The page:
Trustworthy Sources: What to Look For

So you've just received that research project assignment. Now—the first step—you think about and actually write down for yourself what your writing process is going to be and how research will fit into the scheme.

Before going any further, be sure you understand, according to the assignment and your professor, exactly what kinds of sources are acceptable. Do you need to find books in print? Are reputable e-books okay? Can you use online material? Does it have to be from subscription databases? What about material you find through a general Google search? These are all important questions that you should be clear on before starting; otherwise, you run the risk of finding great information but from an inappropriate source. Worst-case scenario: you end up completing the assignment and turning it in, having perfected your writing process and having found great quotes from your research, only to receive a poor grade—or even a failing grade—because you used the wrong kind of sources.

But providing you have a research plan for yourself and a clear idea of what types of sources are appropriate, you will eventually face the challenge that any researcher faces: evaluating trustworthy versus untrustworthy sources.

There are a few key questions you can ask yourself that should steer you clear of untrustworthy sources:

1) Has what I've found been vetted?

Vetted is an uncommon word, which is surprising, given that the "vetting question" should be the most common question we ask about what we find on the Web. To vet should be the verb for the twenty-first century!

If something has been vetted, that means it has been checked or verified. So an article that is published in a reputable scholarly journal or a book that has been published by a university press will have gone through a rigorous vetting process. Other knowledgeable scholars in the field have read the material and agreed it should be published. Material you find through subscription databases has also gone through a rigorous process of vetting.

Unfortunately, what we find through general Web search engines like Google or Yahoo! may—or may not—have been similarly vetted. It is often very hard to tell.

Another way of asking the question about whether research we find has been vetted is to ask: Is this material published or just public? The difference is that published work has gone through some system of editorial or scholarly oversight. Someone has checked—or vetted—the work.

We often think of material that is on the Web as "published," but it isn't. It is just public—available to anyone. There is nothing to say that what has been made public has gone through any kind of vetting process, so always ask yourself whether research material you find is published or just public. If you are not sure which it is, skip it and move on.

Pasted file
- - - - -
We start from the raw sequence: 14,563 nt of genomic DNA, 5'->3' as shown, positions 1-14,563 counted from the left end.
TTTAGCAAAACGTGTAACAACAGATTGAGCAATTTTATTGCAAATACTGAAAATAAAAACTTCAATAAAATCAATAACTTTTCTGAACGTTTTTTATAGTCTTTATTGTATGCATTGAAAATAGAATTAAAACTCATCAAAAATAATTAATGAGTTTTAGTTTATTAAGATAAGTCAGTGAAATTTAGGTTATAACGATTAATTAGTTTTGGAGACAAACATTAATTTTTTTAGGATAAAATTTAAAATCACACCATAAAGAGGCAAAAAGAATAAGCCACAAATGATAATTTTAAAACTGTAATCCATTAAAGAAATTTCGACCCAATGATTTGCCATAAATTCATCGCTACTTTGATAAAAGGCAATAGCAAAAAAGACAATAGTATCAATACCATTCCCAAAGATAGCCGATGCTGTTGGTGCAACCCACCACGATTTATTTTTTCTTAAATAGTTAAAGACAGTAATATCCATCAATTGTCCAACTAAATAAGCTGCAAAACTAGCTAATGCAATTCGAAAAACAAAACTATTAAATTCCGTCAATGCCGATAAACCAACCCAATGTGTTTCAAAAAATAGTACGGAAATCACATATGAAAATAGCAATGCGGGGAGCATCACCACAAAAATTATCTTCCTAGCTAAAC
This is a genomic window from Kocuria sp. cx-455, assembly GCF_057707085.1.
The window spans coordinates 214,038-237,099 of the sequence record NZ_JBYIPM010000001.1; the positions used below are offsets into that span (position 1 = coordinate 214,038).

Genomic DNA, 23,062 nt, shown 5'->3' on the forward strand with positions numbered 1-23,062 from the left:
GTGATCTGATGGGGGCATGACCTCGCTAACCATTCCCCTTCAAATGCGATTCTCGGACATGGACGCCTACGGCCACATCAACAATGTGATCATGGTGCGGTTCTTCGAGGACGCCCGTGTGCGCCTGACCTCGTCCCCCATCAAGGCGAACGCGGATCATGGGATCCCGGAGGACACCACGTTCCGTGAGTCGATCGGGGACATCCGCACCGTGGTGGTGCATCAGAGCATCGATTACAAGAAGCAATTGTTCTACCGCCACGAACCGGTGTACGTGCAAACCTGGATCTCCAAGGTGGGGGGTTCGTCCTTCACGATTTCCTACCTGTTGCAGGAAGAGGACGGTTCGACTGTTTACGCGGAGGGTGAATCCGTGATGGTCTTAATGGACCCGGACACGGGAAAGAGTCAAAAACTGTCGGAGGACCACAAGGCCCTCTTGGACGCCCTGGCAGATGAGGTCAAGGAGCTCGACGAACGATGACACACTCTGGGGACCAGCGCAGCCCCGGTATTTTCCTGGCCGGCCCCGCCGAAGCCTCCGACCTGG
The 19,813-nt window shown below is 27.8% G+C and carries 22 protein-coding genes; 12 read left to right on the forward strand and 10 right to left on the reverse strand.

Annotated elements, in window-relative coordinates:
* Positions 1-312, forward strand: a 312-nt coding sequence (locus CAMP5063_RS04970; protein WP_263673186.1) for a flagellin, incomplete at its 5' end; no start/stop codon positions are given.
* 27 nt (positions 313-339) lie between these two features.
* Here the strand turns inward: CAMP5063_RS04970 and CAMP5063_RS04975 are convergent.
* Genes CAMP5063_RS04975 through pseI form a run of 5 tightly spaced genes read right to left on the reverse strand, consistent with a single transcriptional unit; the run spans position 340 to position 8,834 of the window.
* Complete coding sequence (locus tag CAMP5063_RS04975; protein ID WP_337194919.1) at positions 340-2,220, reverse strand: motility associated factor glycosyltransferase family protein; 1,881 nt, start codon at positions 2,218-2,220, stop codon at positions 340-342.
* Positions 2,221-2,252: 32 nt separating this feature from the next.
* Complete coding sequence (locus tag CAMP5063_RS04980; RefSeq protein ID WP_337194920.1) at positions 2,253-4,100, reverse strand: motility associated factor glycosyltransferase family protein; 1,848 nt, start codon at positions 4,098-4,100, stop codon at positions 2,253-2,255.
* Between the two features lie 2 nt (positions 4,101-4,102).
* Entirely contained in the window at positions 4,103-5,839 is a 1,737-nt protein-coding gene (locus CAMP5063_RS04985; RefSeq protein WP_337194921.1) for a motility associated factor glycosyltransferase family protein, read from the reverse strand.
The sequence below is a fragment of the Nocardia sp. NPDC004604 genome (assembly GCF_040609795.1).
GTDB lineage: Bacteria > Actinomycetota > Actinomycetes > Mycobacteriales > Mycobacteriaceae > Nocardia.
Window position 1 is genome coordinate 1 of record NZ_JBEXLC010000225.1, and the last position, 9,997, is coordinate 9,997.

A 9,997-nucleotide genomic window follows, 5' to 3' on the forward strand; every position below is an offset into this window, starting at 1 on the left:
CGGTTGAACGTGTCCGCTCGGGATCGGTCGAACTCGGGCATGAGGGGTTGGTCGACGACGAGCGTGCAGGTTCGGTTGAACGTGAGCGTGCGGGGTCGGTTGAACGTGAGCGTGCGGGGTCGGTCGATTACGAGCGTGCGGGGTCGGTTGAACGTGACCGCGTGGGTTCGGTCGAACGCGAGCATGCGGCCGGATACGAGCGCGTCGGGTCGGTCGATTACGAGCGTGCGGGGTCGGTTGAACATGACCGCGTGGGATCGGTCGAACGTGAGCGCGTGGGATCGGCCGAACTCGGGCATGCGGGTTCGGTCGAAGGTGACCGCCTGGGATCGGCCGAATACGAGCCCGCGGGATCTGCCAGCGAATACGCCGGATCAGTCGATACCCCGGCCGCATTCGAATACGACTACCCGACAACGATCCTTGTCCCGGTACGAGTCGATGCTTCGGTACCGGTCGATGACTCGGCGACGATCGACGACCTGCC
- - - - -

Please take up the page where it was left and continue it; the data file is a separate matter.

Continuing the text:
2) Who is the author, and what do you know about the author?

The question of authorship is important, though perhaps less so than you might think, since we are not always doing research to find the "biggest name" who has written on any given topic. And recall that by "author" we might mean one person, a group of researchers and writers, or an organization of some kind. (For example, the Bureau of Labor Statistics might be the author of research material we find on the Web.) Regardless, being able to determine an author is ultimately a matter of being able to determine who is taking responsibility for the research material that we have found. Once we can make that determination, we need to ask whether there is enough information to make a judgment about author credibility. Again, when in doubt, move on.

3) What Am I Reading?

This sounds like an obvious question of comprehension, like, "Do I understand this?" But this question is different. It is not about comprehending the material. It is about deciding whether you are reading fact, opinion, or something in between.

It is not that factual material is always "good" research material and opinion is always "bad." In fact, depending on the research assignment, you might be required to find opinion-based material.

The question you need to ask is to what degree the research material you have found is forthcoming about whether it is fact, opinion, or something in between. And in the case of opinion, or interpretation, ask yourself if the author has provided reliable "proof" for the opinion being put forward. Has the author made a legitimate case? Or has the author just stated the case very loudly? There is a big difference.

Most credible, vetted sources will be clear about whether they are reporting factual data or, like a Web log, offering individual opinion.